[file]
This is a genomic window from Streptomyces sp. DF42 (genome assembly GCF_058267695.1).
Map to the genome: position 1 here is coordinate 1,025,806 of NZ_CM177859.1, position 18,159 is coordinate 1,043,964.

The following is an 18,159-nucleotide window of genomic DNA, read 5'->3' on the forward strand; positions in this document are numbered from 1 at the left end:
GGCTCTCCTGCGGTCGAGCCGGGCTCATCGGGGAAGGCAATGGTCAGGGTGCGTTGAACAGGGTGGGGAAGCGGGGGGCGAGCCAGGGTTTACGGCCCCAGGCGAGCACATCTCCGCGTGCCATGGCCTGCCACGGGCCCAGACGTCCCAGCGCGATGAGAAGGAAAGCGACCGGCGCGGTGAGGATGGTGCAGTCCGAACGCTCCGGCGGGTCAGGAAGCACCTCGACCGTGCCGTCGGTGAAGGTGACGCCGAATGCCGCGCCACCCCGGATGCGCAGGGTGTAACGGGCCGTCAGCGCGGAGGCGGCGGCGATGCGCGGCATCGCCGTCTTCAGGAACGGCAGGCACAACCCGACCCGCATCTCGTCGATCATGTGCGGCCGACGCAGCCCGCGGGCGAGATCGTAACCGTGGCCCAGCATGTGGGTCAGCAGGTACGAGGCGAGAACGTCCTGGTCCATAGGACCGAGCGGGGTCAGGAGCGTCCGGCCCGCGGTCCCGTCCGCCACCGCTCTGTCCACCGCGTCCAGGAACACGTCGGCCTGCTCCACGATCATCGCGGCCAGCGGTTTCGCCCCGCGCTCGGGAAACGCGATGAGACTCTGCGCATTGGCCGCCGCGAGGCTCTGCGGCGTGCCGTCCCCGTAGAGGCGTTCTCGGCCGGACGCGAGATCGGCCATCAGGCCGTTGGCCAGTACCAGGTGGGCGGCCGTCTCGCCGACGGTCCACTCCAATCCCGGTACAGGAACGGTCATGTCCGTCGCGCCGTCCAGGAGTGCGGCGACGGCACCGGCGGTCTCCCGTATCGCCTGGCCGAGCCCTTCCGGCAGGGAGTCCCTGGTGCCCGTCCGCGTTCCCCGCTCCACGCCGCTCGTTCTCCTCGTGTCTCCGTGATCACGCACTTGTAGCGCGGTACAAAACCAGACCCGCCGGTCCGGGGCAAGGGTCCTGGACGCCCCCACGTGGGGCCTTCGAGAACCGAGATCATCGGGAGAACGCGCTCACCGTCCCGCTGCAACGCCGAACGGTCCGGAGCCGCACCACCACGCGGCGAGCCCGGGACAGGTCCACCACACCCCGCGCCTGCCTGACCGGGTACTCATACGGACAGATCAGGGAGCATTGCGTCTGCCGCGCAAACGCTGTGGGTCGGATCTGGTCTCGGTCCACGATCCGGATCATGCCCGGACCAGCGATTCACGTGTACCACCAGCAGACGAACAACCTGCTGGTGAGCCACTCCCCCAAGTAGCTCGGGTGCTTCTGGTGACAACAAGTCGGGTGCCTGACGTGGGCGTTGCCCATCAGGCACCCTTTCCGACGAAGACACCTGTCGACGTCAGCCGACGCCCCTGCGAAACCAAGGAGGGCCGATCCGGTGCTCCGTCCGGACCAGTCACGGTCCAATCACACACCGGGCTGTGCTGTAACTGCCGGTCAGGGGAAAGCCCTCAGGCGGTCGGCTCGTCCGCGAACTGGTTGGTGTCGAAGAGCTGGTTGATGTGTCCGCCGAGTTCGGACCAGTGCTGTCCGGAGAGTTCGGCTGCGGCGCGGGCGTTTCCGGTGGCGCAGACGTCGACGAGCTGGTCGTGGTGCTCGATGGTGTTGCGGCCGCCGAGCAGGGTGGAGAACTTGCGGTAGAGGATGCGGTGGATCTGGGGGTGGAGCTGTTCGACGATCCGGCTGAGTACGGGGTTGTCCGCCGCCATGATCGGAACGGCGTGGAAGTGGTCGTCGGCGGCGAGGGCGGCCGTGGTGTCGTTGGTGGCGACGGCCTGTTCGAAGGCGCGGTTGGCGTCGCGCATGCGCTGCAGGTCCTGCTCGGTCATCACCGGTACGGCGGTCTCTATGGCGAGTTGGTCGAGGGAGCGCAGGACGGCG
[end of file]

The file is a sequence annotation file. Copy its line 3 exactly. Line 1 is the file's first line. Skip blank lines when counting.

The following is an 18,159-nucleotide window of genomic DNA, read 5'->3' on the forward strand; positions in this document are numbered from 1 at the left end: